curved joints using the router


I once saw a method for making curved joints, but I'm not sure I remember the details. I couldn't find anything on it either googling or looking through various books. Imagine a very shallow "s-cuve" joining 2 pieces (with the grain). I *think* this can be done with a single template and a pattern-following bit (or a bushing) by rough cutting the curved joint line, then placing the 2 pieces slightly closer together than the diameter of the bit, with the template set so that the cut will follow the (imaginary) center line of the joint and trim just enough of both pieces to clean up the edges. Does this sound right? Seems like it should work, and I am about to give it a try, but thought I'd ask too. Maybe the hardest part will be clamping down the two pieces and the template! It does occur to me that whichever direction I feed the router will be right for one piece and wrong for the other, but maybe it'll be OK since the cut won't be very deep? (Oh... why would I want to do this? Gluing the pieces back together with a thin strip of wood of a contrasting color sandwiched in between gives a nice effect.)
Thanks for any advice.
-Mike Sollins
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Mike Sollins (in Nsuzf.20333$ snipped-for-privacy@tornado.southeast.rr.com) said:
| I once saw a method for making curved joints, but I'm not sure I | remember the details. I couldn't find anything on it either
<snip>
| (Oh... why would I want to do this? Gluing the pieces back together | with a thin strip of wood of a contrasting color sandwiched in | between gives a nice effect.)
Sounds interesting. I can't help but would like to see it. Please post a picture to ABPW of the result!
-- Morris Dovey DeSoto Solar DeSoto, Iowa USA http://www.iedu.com/DeSoto
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Mike,
Check out some of the joints Pat Warner has on his website. Its exactly what your talking about. If memory serves me correct, there is a lot more detail in his books.
http://www.patwarner.com/patternbits.html
http://www.patwarner.com/precision_routing.html
Chuck
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I saw a few pictures of this in a magazine once. It does sound right, except you don't need to (and perhaps shouldn't) route both pieces at the same time. I've carried around the tip in my head for a very long time since I always wanted to try it, too. I finally got a template bushing a week or two ago, so it's inevitable. Please let us know how it turns out.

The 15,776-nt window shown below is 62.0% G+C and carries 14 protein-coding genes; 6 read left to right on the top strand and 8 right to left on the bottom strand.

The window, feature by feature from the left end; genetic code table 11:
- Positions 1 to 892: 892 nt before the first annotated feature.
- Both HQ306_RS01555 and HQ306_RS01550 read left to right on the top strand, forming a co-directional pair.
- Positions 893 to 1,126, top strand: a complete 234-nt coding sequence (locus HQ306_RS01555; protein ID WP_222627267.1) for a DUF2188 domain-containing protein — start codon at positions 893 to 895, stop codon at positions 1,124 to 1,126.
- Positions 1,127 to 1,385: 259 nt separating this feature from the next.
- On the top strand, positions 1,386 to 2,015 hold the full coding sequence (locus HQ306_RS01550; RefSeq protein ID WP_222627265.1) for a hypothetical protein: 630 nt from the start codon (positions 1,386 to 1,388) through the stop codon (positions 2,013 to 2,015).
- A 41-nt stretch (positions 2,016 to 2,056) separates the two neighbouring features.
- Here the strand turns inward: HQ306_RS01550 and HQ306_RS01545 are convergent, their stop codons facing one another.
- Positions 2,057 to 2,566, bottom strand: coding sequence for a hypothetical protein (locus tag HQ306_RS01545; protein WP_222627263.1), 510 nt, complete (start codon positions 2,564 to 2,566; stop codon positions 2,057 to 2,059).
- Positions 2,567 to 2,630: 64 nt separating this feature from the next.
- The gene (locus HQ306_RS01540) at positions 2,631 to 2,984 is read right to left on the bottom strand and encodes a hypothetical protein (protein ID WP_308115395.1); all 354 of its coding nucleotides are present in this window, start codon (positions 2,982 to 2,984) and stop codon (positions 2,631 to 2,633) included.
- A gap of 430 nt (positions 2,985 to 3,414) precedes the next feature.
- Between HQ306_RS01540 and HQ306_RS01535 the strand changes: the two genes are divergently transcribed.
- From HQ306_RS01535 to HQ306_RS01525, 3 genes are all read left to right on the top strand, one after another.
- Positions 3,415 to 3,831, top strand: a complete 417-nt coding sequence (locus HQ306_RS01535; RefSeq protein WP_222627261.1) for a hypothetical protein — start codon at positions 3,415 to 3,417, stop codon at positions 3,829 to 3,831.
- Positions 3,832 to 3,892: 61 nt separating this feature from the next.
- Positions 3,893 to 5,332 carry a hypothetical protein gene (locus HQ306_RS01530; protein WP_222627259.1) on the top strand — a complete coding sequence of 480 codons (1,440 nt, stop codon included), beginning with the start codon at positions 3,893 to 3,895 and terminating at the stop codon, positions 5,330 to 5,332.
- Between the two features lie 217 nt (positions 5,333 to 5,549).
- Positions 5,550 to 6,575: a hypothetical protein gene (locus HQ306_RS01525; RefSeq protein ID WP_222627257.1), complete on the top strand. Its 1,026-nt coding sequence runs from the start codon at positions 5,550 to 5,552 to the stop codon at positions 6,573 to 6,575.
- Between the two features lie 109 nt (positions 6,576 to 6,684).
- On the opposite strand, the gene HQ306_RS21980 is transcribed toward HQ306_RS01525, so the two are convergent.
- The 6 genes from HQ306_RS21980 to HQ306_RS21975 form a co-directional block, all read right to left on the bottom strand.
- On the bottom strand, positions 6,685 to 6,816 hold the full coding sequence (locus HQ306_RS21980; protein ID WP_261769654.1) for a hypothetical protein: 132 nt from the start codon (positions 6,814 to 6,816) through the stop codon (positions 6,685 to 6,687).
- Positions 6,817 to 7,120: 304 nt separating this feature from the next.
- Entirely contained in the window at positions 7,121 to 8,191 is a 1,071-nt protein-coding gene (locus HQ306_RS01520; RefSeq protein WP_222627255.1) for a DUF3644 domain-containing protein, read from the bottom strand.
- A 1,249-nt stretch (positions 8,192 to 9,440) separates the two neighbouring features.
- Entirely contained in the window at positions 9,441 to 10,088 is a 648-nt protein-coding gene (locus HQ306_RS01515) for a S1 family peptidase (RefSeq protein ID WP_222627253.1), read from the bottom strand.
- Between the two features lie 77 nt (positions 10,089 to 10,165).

- Owen -
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If you do rout both pieces a the same time the cut radii will be different by the width of the bit and the pieces may not fit too well. A lot depends on how shallow the curves are.
There's a nice article in AWW#118 [Nov 05] pg 73 on how to do curved borders with 2 templates for a perfect fit of deep 90 corners.
Art

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On Wed, 18 Jan 2006 16:58:21 +0000, Mike Sollins wrote:

There's something about this in a book called Woodworking with the Router by Bill Hylton and Fred Matlack which I'd highly recommend getting.
However, I've scanned in the four pages that deal with this and am about to post a zip to abpw.
Cheers,
Andy
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On Thu, 19 Jan 2006 10:44:42 +0000, Andy Jeffries wrote:

Four separate png files in alt.binaries.pictures.woodworking now :-)
Cheers,
Andy
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Did you also pay the royalties to the copyright holder?

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On Sat, 21 Jan 2006 01:02:21 +0000, CW wrote:

Nope, but I'm sure under the Copyright Act of 1976 (as it's a US book) posting four pages of a large book (with an attribution to the author) for not-for-profit educational purposes would be considered Fair Use.
If you like I could continue with a legal debate about whether it constitutes fair use, but to be honest there are better places to discuss copyright infringement (or not) and I don't have the time/inclination.
Get a life, more people would see those 4 pages and think "this looks like a cool book, I'll order it from Amazon" than "Cool, now I've got these four pages I won't bother buying the book, mwahahaha! (evil maniacal laugh)".
At the end of the day, I posted using my real name and my real domain name (and a valid email). If the publishers really want to sue me for it, I've left it painfully easy for them to obtain my contact details.
However, I'm sure they appreciate the public recommendation and educational snippet more than the negative press for suing someone under these circumstances..
Regards,
Andy
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Thanks to all for the various bits of advice!
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Fine Woodworking #179, Sept/Oct 2005 - Cut Matching Curves. Excellent article.

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Max Mahanke wrote:

And, very conveniently, FWW's website has a video of this article! http://www.taunton.com/finewoodworking/pages/wvt116.asp
Thanks!
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Some of this curvy line work in FWW 75.
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